One thing the book did not go into was microcontrollers. Microcontrollers are single chip computers that you can program to control your robot. After building the line following robot I learned how to program an Arduino board. An Arduino board is a microcontroller development board that allows you to easily program the microcontroller from your computer. After learning how to use the Arduino I was able to make a robot that would navigate a room with sonar. There are many other microcontrollers and microcontroller development board available such as the basic stamp or the pic microcontrollers, however I have found the Arduino to be more than adequate.
There are also many useful tutorials about robotics on this website such as the 50 Dollar Robot tutorial, the sensors tutorial, the battery tutorial and many more.
I hope that this been of some use to you and has answered some of your questions. If you have any more specific questions I will do my best to answer them.
« Last post by cubby208 on June 03, 2015, 11:59:16 AM »
Hello! So I have been looking for robotic parts that I can control via my cell phone no-mater where I am. The main reason for wanting this is so that I can get my computer to turn on so that it is ready for remote connect.
Is their a robotic chip that allows text, or some sort of internet based connection? All the robot would have to do is press a button then press 2 keys on my keyboard.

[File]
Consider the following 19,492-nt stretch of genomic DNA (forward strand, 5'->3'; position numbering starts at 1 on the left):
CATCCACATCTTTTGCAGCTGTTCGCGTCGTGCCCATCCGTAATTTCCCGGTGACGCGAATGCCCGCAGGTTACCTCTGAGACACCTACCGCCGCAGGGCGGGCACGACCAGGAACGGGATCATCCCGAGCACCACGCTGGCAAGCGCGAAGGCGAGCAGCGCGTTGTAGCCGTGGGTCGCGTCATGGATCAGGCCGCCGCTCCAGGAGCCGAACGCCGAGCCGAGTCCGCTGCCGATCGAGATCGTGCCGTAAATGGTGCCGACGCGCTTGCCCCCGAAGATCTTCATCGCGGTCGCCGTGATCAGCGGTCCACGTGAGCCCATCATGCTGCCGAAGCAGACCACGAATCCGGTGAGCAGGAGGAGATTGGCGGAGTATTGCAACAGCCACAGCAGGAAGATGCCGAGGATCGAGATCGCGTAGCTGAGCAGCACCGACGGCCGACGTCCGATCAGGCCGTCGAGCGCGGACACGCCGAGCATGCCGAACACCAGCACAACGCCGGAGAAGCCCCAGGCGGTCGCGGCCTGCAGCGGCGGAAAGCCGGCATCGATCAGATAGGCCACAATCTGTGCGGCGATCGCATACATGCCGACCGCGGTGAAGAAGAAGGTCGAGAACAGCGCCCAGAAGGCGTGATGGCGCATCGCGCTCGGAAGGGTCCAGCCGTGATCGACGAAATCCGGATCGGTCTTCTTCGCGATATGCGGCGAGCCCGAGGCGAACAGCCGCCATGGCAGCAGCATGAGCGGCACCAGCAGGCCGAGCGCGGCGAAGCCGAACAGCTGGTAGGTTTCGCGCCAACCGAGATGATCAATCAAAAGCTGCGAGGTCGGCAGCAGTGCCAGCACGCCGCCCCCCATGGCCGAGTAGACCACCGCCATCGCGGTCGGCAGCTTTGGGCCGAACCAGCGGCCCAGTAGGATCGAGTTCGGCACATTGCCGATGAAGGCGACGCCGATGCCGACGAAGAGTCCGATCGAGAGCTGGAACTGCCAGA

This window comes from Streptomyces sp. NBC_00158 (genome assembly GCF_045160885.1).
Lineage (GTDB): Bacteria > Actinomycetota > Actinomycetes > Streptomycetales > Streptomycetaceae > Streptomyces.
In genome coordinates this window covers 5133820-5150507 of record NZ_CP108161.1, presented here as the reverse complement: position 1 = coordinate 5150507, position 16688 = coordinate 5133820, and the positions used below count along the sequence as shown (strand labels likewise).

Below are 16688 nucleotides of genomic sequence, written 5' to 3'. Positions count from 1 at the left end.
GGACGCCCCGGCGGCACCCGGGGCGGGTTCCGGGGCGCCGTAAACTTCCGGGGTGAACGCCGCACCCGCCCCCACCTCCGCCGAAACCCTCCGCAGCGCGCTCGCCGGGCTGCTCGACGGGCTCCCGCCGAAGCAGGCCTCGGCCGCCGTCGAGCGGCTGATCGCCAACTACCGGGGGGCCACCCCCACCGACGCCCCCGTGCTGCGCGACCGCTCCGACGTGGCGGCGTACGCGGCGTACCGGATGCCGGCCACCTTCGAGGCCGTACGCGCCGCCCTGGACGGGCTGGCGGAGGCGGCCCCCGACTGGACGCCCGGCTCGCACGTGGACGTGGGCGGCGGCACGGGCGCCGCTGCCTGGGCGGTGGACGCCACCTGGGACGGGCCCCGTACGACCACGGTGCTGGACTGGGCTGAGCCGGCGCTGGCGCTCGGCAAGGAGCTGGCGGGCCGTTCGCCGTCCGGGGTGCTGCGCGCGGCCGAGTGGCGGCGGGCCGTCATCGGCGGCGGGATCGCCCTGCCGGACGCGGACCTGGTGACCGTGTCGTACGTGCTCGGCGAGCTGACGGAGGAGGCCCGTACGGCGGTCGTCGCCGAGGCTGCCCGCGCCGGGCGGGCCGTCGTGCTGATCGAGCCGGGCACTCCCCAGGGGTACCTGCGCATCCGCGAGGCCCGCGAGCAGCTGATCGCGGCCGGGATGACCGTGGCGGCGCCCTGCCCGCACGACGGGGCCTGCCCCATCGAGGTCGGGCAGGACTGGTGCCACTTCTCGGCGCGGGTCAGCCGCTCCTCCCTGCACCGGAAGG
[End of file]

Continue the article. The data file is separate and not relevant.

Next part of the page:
« Last post by Snip3r_bow on June 03, 2015, 11:44:55 AM »
It's been a long time since I started to love Robotic, and now it's the time to start:
I'd love to learn more aboue robotics, maybe from a great book or PDF, and possibly to get a KIT to start with and build my first robot, I might even start with a drone (quadcopter) but I'm still not sure, what do you think? Any help? Cheap places where to buy stuff?
Any information you know about Robotic and how to start are very well accepted!
Thanks for your time, see ya soon!
« Last post by bdeuell on June 03, 2015, 07:42:23 AM »
I am not involved in this competition (and don't know all the details) but it looks very interesting. Teams teleoperate robots to navigate a Mars like terrain and retrieve small rock samples. ... more details can be found on their website.
If you are interested in watching the competition live see the following link:http://nia-cms.nianet.org/RoboOps/Event-Info/Team-Live-Stream---Social-Media.aspx
**i think they have the wrong day of the month listed, i.e. the wednesday and thursday are correct (not 100% sure tho).
« Last post by ICStation on June 03, 2015, 03:49:01 AM »
ESP8266 Remote Wireless Module
connect your projects to the world of Internet.
Simple to use with simple half hole and simple 3 wires serial communication at 9600/8/N/1 at TTL level.
« Last post by mklrobo on June 02, 2015, 02:09:27 PM »
Axon Series: What is this thing?
I found a great forum
where common questions about the internals of the ATmega
microcontrollers and related MCU's are presented. Interfacing Bluetooth, UART communication
problems, and writing your Axon program to provide a HEX file
Hopefully, I can go ahead and work out the kinks in whatever problem I have that I am not aware of,
and start programming the Axon.
One thing is for sure, I have stepped in every possible hole a person
could step into,
in trying to program the Axon. AFTER I figure this out, no one should have a problem
programming the Axon, if they go through my post!